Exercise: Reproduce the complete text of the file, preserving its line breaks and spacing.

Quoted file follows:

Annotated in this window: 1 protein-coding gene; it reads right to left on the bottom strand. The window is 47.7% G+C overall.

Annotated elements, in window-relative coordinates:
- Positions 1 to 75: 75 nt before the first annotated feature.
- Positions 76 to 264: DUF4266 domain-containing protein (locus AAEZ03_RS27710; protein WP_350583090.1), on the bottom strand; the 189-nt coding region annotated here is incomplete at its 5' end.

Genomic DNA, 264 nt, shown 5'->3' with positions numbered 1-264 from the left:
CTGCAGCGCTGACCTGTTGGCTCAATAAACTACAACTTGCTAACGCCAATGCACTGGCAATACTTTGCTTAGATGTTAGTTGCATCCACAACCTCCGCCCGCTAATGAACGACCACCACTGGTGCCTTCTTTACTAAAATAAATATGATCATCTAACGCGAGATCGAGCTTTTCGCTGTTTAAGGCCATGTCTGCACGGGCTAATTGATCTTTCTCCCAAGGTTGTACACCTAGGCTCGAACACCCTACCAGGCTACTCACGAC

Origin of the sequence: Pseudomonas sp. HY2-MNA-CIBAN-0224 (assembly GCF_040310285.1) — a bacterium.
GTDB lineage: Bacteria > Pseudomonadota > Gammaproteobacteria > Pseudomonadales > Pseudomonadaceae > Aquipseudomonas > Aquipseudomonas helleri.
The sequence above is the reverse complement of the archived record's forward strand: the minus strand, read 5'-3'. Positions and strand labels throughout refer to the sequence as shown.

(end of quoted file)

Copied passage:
Annotated in this window: 1 protein-coding gene; it reads right to left on the bottom strand. The window is 47.7% G+C overall.

Annotated elements, in window-relative coordinates:
- Positions 1 to 75: 75 nt before the first annotated feature.
- Positions 76 to 264: DUF4266 domain-containing protein (locus AAEZ03_RS27710; protein WP_350583090.1), on the bottom strand; the 189-nt coding region annotated here is incomplete at its 5' end.

Genomic DNA, 264 nt, shown 5'->3' with positions numbered 1-264 from the left:
CTGCAGCGCTGACCTGTTGGCTCAATAAACTACAACTTGCTAACGCCAATGCACTGGCAATACTTTGCTTAGATGTTAGTTGCATCCACAACCTCCGCCCGCTAATGAACGACCACCACTGGTGCCTTCTTTACTAAAATAAATATGATCATCTAACGCGAGATCGAGCTTTTCGCTGTTTAAGGCCATGTCTGCACGGGCTAATTGATCTTTCTCCCAAGGTTGTACACCTAGGCTCGAACACCCTACCAGGCTACTCACGAC

Origin of the sequence: Pseudomonas sp. HY2-MNA-CIBAN-0224 (assembly GCF_040310285.1) — a bacterium.
GTDB lineage: Bacteria > Pseudomonadota > Gammaproteobacteria > Pseudomonadales > Pseudomonadaceae > Aquipseudomonas > Aquipseudomonas helleri.
The sequence above is the reverse complement of the archived record's forward strand: the minus strand, read 5'-3'. Positions and strand labels throughout refer to the sequence as shown.